Discussion

Levamisole is a synthetic imidazothiazole derivative used for its immunomodulatory properties. Developed in the 1970s it has been used as a disease modifying agent in rheumatoid arthritis. In 1990, it was approved by the Food and Drug Administration (FDA) for the treatment of colon cancer in conjunction with 5-flourouracil. However, in 2000 and 2003 levamisole was taken off the market in the United States and Canada due to reports of agranulocytosis. Currently, it is being used as an antihelminthic agent in veterinary medicine [2-3].

The exact purpose of levamisole use as an adulterant for cocaine is unclear and multiple theories exist. It is inexpensive, colorless, tasteless, and adds bulk to cocaine. It prolongs the euphoric effects of cocaine by potentiating the nicotinic acetylcholinergic effects. Metabolism of levamisole to aminorex and related compounds, specifically 4-methylaminorex, or “ice,” has high abuse potential because of their amphetamine-like pharmacological activities [3].

 It acts as an immune modulator and immune enhancer by enhancing the dendritic cell maturation leading to increased production of cytokines such as IL-12 and IL-10 to help T-cell activation. IL-12 plays a central role as a link between the innate and adaptive immune systems, promote T helper immune responses, induce the production of large amounts of IFN-γ, and activate T and natural killer (NK) cells. Levamisole-induced production of IL-12 is mediated through Toll-like receptor (TLR)-2 [4]. The adulterant can be detected in urine by gas chromatography-mass spectrometry [5].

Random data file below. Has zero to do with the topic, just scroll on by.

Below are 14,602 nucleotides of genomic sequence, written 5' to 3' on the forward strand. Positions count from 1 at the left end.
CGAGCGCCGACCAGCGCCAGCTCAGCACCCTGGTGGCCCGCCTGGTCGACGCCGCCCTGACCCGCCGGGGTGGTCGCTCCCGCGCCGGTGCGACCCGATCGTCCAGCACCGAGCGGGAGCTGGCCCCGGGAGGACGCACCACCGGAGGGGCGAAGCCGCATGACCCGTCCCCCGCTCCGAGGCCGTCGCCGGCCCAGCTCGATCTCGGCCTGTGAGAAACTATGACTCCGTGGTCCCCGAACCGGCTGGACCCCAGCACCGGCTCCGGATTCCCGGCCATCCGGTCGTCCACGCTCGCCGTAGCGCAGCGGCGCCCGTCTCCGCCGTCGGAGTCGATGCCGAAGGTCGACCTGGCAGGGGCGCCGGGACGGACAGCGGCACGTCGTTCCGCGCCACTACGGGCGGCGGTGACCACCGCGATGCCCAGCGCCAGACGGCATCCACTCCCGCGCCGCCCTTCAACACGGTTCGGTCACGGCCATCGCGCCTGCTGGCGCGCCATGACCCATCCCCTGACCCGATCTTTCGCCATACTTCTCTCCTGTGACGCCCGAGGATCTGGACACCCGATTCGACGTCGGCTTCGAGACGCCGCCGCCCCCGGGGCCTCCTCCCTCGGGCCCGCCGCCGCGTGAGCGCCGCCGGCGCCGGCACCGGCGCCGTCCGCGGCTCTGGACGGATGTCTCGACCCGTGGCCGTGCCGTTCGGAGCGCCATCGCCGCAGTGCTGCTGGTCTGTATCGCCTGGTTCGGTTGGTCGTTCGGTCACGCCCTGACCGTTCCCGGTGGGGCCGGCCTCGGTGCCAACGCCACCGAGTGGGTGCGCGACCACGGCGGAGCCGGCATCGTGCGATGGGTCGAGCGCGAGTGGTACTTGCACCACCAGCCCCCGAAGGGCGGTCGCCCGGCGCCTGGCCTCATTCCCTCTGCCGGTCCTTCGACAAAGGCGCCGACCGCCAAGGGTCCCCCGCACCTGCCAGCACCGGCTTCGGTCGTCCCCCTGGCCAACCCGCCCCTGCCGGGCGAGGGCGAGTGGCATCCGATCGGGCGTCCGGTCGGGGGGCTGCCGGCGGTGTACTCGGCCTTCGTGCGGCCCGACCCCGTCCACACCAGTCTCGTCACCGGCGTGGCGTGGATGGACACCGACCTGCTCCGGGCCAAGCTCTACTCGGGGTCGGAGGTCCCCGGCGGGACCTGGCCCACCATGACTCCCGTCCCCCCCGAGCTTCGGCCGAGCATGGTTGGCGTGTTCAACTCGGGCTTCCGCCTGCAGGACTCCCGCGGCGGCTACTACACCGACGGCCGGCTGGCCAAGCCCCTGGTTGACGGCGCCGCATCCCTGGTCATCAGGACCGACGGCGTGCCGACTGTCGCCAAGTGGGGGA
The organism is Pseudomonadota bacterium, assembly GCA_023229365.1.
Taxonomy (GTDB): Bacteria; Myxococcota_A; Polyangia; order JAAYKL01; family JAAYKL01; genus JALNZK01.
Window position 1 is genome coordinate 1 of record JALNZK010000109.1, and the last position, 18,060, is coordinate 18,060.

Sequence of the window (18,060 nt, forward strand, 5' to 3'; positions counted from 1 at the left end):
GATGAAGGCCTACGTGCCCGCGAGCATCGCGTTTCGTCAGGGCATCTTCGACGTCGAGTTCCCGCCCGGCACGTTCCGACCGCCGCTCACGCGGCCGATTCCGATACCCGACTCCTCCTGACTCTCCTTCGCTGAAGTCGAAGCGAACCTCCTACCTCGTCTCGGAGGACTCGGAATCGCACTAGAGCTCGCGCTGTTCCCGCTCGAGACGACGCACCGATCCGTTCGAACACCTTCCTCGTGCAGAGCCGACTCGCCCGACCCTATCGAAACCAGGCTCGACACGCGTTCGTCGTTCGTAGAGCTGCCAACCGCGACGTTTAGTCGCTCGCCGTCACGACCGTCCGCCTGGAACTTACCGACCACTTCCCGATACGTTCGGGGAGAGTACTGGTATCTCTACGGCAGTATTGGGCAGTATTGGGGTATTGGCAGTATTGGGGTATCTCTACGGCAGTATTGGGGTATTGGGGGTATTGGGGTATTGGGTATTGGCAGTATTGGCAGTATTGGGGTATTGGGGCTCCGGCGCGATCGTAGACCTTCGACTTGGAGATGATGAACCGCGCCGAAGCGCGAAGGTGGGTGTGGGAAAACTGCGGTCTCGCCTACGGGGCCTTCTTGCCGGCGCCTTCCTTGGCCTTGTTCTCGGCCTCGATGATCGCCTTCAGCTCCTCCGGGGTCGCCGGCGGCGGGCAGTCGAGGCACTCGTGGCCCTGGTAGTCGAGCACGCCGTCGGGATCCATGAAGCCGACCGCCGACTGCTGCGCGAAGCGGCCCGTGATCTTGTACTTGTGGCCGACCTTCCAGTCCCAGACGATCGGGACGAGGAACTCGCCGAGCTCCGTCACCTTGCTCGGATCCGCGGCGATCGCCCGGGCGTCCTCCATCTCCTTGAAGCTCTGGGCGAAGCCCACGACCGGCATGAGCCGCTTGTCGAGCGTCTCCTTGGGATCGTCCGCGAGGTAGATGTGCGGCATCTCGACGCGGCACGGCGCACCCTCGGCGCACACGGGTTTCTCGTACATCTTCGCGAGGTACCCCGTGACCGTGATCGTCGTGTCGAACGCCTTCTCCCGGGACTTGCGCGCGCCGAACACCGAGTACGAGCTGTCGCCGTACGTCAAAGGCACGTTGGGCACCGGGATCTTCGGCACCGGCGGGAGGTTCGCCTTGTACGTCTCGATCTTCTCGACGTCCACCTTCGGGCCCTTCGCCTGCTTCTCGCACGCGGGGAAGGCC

Significant toxicities of levamisole include agranulocytosis, leukocytoclastic vasculitis, retiform purpura, and seizures [6].

Reports of agranulocytosis with the use of cocaine adulterated with levamisole were first reported in 2008. Since then several case reports of levamisole toxicity in patients using cocaine have been published [2]. Diagnosis typically relies on the history of cocaine abuse.

The mechanism of agranulocytosis caused by levamisole is not completely understood. It was initially reported as an idiosyncratic reaction in patients treated with levamisole for rheumatoid arthritis. Later, patients developing neutropenia with levamisole were shown to be positive for HLA-B27 genotype [7]. Agranulocytosis also more commonly occurs in females and in smokers of crack cocaine. The supposition of the immune-mediated mechanism of levamisole-induced agranulocytosis is also supported by the fact that it has been shown to induce leukocyte agglutinating and lymph cytotoxic antibodies or both [8].